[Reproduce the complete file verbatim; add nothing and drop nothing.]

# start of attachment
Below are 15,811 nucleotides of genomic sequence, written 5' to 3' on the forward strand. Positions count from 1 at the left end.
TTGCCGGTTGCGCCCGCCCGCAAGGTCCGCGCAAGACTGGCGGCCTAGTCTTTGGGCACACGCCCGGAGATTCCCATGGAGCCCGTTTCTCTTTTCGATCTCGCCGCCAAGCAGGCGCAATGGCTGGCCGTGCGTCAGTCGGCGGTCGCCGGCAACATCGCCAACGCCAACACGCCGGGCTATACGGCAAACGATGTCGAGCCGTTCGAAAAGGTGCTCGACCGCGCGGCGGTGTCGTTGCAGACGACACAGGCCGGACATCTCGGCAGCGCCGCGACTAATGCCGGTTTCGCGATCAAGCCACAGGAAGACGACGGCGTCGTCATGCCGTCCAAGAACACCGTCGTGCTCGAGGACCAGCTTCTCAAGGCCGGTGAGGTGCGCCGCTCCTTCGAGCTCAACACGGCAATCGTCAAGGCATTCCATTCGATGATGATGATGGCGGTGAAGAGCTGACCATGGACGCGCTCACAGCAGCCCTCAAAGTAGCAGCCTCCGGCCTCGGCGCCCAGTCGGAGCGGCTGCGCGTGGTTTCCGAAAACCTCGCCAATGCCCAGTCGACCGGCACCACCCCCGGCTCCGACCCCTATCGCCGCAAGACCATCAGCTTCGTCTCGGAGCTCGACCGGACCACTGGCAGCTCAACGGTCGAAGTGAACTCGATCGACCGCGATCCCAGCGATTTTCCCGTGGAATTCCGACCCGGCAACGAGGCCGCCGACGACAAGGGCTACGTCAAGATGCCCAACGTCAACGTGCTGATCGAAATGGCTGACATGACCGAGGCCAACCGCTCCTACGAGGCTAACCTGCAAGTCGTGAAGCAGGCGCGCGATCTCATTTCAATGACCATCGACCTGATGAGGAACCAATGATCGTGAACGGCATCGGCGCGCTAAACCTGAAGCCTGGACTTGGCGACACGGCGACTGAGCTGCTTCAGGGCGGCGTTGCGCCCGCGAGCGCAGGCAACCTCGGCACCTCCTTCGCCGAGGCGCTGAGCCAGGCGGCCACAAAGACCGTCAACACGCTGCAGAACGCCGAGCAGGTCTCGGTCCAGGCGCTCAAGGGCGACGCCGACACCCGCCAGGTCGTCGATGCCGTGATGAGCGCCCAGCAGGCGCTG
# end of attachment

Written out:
Below are 15,811 nucleotides of genomic sequence, written 5' to 3' on the forward strand. Positions count from 1 at the left end.
TTGCCGGTTGCGCCCGCCCGCAAGGTCCGCGCAAGACTGGCGGCCTAGTCTTTGGGCACACGCCCGGAGATTCCCATGGAGCCCGTTTCTCTTTTCGATCTCGCCGCCAAGCAGGCGCAATGGCTGGCCGTGCGTCAGTCGGCGGTCGCCGGCAACATCGCCAACGCCAACACGCCGGGCTATACGGCAAACGATGTCGAGCCGTTCGAAAAGGTGCTCGACCGCGCGGCGGTGTCGTTGCAGACGACACAGGCCGGACATCTCGGCAGCGCCGCGACTAATGCCGGTTTCGCGATCAAGCCACAGGAAGACGACGGCGTCGTCATGCCGTCCAAGAACACCGTCGTGCTCGAGGACCAGCTTCTCAAGGCCGGTGAGGTGCGCCGCTCCTTCGAGCTCAACACGGCAATCGTCAAGGCATTCCATTCGATGATGATGATGGCGGTGAAGAGCTGACCATGGACGCGCTCACAGCAGCCCTCAAAGTAGCAGCCTCCGGCCTCGGCGCCCAGTCGGAGCGGCTGCGCGTGGTTTCCGAAAACCTCGCCAATGCCCAGTCGACCGGCACCACCCCCGGCTCCGACCCCTATCGCCGCAAGACCATCAGCTTCGTCTCGGAGCTCGACCGGACCACTGGCAGCTCAACGGTCGAAGTGAACTCGATCGACCGCGATCCCAGCGATTTTCCCGTGGAATTCCGACCCGGCAACGAGGCCGCCGACGACAAGGGCTACGTCAAGATGCCCAACGTCAACGTGCTGATCGAAATGGCTGACATGACCGAGGCCAACCGCTCCTACGAGGCTAACCTGCAAGTCGTGAAGCAGGCGCGCGATCTCATTTCAATGACCATCGACCTGATGAGGAACCAATGATCGTGAACGGCATCGGCGCGCTAAACCTGAAGCCTGGACTTGGCGACACGGCGACTGAGCTGCTTCAGGGCGGCGTTGCGCCCGCGAGCGCAGGCAACCTCGGCACCTCCTTCGCCGAGGCGCTGAGCCAGGCGGCCACAAAGACCGTCAACACGCTGCAGAACGCCGAGCAGGTCTCGGTCCAGGCGCTCAAGGGCGACGCCGACACCCGCCAGGTCGTCGATGCCGTGATGAGCGCCCAGCAGGCGCTG